I asked for nothing in return except honesty and a firm spot at the top of the priority list.
I fell in love with this man the first time he kissed me. I was 22 years old, just on the cusp of adulthood. The night of our first date, after his lips touched mine in the sweetest warmest way, I dreamt of walking down the aisle in a beautiful white gown. At the end, a tall man in a black tuxedo turned. It was him.
So I just knew.
Just like any courtship ours had its good moments and its bad, its doubts and certainties. But throughout, I just knew.
Our wedding day was joyous. We had one fight on our 3-week honeymoon and it was because we were lost in Rome and he wouldn’t ask for directions.
Sure, he has his idiosyncrasies, let’s be honest, so do I. Everybody does and nobody is perfect.
But through all of the ups and downs—3 children in 5 years, jobs lost and gained, arguments, and daily petty irritations, there was one constant: I loved and trusted him completely with an open heart and a giving spirit.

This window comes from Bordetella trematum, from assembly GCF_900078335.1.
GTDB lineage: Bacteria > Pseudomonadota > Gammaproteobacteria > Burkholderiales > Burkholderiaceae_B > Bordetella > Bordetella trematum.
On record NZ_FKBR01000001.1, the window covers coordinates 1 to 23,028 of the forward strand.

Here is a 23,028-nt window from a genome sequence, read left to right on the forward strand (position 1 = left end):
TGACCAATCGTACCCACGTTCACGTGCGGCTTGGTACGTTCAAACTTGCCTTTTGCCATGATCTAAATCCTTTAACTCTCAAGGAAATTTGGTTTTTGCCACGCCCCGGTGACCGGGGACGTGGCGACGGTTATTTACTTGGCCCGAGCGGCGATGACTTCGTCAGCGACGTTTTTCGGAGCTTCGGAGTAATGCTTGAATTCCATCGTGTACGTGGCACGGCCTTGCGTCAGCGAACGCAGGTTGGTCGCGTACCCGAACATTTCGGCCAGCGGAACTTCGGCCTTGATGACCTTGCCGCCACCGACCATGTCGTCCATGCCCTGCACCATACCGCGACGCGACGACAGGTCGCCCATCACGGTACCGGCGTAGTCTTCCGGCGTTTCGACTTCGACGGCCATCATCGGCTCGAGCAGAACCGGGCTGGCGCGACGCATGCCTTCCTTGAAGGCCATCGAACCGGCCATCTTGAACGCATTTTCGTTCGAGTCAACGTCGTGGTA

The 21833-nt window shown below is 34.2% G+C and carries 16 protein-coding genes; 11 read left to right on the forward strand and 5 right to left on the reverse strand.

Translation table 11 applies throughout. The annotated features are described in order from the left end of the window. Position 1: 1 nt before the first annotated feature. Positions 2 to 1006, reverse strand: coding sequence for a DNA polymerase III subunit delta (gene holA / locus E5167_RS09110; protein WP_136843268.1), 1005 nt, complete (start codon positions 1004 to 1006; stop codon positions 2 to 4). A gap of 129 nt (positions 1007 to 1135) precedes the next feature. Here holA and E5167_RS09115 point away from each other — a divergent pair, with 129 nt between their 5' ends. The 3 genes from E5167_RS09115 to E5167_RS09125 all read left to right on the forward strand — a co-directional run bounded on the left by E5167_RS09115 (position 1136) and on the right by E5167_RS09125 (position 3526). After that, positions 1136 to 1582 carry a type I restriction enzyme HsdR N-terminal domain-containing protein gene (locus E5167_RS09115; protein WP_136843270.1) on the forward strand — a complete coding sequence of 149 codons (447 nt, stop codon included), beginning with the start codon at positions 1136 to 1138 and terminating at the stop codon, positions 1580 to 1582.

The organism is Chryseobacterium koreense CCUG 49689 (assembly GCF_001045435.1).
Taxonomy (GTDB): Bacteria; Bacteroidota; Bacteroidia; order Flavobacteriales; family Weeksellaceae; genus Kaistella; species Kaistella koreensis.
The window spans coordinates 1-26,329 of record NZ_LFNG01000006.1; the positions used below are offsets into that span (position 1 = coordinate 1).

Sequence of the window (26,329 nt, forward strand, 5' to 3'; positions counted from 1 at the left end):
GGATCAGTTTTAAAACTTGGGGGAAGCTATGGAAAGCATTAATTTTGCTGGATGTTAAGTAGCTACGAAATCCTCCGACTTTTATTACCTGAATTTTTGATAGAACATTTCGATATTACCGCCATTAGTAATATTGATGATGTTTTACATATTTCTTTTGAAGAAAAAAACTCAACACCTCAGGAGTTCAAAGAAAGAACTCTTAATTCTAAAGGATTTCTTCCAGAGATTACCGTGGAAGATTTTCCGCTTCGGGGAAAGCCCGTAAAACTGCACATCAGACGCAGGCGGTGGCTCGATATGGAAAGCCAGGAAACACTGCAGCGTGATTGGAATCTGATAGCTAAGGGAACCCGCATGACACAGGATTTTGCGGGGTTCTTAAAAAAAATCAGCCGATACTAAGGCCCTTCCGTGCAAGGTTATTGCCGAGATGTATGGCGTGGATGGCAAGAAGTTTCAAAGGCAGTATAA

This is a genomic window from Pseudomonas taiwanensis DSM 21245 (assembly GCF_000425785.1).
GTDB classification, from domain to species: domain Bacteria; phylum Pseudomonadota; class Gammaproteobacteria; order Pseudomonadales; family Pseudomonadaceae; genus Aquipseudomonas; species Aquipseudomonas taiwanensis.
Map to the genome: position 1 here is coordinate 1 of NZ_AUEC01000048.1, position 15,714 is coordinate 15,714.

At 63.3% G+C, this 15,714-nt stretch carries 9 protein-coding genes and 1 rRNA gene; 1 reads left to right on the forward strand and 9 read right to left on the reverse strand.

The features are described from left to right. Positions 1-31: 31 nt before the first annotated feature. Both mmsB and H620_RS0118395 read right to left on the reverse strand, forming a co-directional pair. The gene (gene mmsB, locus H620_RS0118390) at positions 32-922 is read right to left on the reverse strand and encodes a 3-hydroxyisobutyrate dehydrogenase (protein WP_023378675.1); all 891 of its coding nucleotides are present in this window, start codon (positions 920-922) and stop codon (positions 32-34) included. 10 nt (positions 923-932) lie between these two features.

I’m that rare modern woman who derives unadulterated joy from making her man happy. And I wanted nothing back except to be loved without exception.
And now I’m here, in this place. I’m sitting alone in my bed, trying to make sense of what has happened and what will become of me, and so I’m sorry if I ramble.
I don’t sleep, and when I do, it’s either fitful or like the dead but when I wake it takes a minute to remember why he’s not there next to me.
I starving. Famished. But it’s not for food, which tastes like sawdust.
I’m starving for the warm, familiar embrace that’s lost to me forever.
You ask, if it was all a facade, if that embrace wasn’t given with the same open heart as it was received, why do you crave it?
I can’t answer you. I just want it. If in any stretch of the imagination I could take him back, I would. If I could be struck with amnesia I would take him back. In a heartbeat.
It was me that made the final choice to end the marriage. It wasn’t a difficult decision, based on the circumstances, but it was one I wish with every part of my body that I didn’t have to make.